Eternal links: kashrut, tzedakah and the Jewish calendar

Rabbi Josef A. Davidson serves Congregation B’nai Amoona.

Rabbi Josef Davidson

Though it would be ideal if all Jews could be once again residing in Eretz Yisra’el, that is not the case.  Jews live on every inhabitable continent in the world.  Jews have acculturated to life in galut (Diaspora) and the destruction of Temple, the center of Jewish religious life.  There has been much interchange between Jewish communities and their neighbors, even in times of oppression.  Yet, Jews have not disappeared into the background of history.  What have been the centralizing themes which have prevented this from occurring?

This week’s Torah portion, Re’eh, enjoins upon the Jewish people the observance of a number of obligations, the effect of which is to maintain the close relationships which the Temple engendered in its day.  Among these are the dietary laws, first listed in Parshat Shemini and repeated in this week’s Torah portion.  “You are what you eat” certainly applies here, as Jews are most conscious of our identities, of our mission and of our covenant as we sit down to dine several times each day.  Kashrut defines the Jewish people and imparts important ethical lessons as well, such as maintaining self-discipline, concern for causing physical pain and care not to produce emotional pain in others.

Tzedakah, the obligation to support those who have no means of self-support, is another one of those “ties that bind” from this week’s parashah.  Tithes, the treatment of indentured servants, care of the poor are outlined.  Tzedakah (what is just, fair and right), not charitas (what one does out of love), is the means by which the Jewish people are able to maintain our own and others in need, to protect those without means and without defense, to see to it that everyone eats, everyone is clothed, everyone has housing.  Being obligated to God means being obligated to care and provide for those created in God’s Image.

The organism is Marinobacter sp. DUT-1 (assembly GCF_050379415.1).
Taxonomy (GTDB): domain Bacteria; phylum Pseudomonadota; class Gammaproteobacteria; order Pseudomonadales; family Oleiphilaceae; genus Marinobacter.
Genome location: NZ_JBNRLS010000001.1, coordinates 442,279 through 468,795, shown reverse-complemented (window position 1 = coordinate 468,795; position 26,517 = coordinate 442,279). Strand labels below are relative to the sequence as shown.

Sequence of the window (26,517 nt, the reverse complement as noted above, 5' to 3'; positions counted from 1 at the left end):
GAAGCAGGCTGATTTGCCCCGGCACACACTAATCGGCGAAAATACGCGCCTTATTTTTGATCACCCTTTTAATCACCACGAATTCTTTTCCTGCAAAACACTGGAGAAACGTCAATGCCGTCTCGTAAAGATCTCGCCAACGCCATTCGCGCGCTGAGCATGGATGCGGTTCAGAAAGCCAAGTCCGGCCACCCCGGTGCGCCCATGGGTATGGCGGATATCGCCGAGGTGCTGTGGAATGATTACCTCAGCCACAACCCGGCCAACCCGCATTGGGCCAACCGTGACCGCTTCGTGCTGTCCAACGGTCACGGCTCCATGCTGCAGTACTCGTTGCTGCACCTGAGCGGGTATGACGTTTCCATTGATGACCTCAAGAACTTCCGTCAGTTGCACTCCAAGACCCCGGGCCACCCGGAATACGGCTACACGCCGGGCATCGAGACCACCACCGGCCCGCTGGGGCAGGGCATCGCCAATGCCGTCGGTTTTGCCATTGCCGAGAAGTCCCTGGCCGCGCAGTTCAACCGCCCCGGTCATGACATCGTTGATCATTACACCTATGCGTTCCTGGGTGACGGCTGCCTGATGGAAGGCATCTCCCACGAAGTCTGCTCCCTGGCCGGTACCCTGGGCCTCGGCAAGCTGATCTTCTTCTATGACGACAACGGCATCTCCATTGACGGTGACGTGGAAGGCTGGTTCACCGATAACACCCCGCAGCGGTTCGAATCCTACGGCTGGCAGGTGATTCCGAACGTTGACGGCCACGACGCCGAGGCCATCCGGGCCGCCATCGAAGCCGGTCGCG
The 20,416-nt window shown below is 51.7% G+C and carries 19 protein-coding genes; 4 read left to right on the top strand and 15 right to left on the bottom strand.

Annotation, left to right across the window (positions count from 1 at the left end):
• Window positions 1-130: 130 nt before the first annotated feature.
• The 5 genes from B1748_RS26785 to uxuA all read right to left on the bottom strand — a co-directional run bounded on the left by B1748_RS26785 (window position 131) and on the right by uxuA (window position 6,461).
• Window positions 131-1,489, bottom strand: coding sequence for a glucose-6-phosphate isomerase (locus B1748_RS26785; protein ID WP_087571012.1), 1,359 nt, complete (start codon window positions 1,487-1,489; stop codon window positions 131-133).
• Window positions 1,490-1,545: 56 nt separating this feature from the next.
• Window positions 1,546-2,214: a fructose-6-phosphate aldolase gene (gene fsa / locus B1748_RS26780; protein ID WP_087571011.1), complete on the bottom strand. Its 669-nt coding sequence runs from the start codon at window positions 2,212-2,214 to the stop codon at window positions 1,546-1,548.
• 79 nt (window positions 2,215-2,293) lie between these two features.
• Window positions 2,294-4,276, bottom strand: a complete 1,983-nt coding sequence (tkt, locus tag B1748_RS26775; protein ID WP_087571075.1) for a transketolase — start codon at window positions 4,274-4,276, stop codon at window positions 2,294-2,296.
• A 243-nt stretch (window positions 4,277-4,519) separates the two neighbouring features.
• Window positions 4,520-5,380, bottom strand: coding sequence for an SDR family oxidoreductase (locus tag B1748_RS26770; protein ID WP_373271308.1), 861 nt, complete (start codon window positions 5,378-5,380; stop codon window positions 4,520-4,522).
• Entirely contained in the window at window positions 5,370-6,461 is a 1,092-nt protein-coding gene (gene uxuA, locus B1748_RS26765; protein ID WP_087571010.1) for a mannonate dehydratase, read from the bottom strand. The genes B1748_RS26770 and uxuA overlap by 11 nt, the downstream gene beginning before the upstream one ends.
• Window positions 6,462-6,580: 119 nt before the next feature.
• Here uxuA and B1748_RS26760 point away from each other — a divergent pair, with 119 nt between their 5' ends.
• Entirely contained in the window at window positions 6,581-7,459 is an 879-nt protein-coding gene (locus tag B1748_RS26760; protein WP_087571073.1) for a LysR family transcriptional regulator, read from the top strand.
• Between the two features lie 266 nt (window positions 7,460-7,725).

The calendar, too, is one of the means by which the Jewish people refuse to slip into that good night.  The Jewish calendar is distinct from all others, not only in its form (a lunar calendar that is adjusted to maintain a solar orientation) but in the holy days which are set aside to renew one’s relationship with God, one’s fellow Jews and all of Creation. 

The Jewish calendar establishes a rhythm to the week, to the passage of time and to the awareness of the wonder of seasons.  They link this to Jewish history and God’s involvement in that history.  So it is that the major Pilgrimage holy days of Sukkot, Pesach and Shavuot are tied not only to the seasons and to the harvests but to the seminal events in Jewish history, the wilderness experience, the Exodus and the Revelation at Sinai.  These three holy periods tie into the main themes of Judaism, namely the manner in which God is perceived through nature, through Torah and through acts of Redemption.

Even though the Temple has been destroyed for nearly two millennia, the direction of prayer is towards its ruins.  It remains the focal point for the Jewish people, no matter where we may be found to reside.  However, the dietary laws, the obligation of tzedakah and the calendar provide more localized focal points for Jews where we reside now.  They provide Jews with a link to God, to each other, to Jewish history and to all of Creation.

Shabbat Shalom!

Rabbi Josef Davidson is adjunct rabbi with Congregation B’nai Amoona and is a member of the St. Louis Rabbinical Association.

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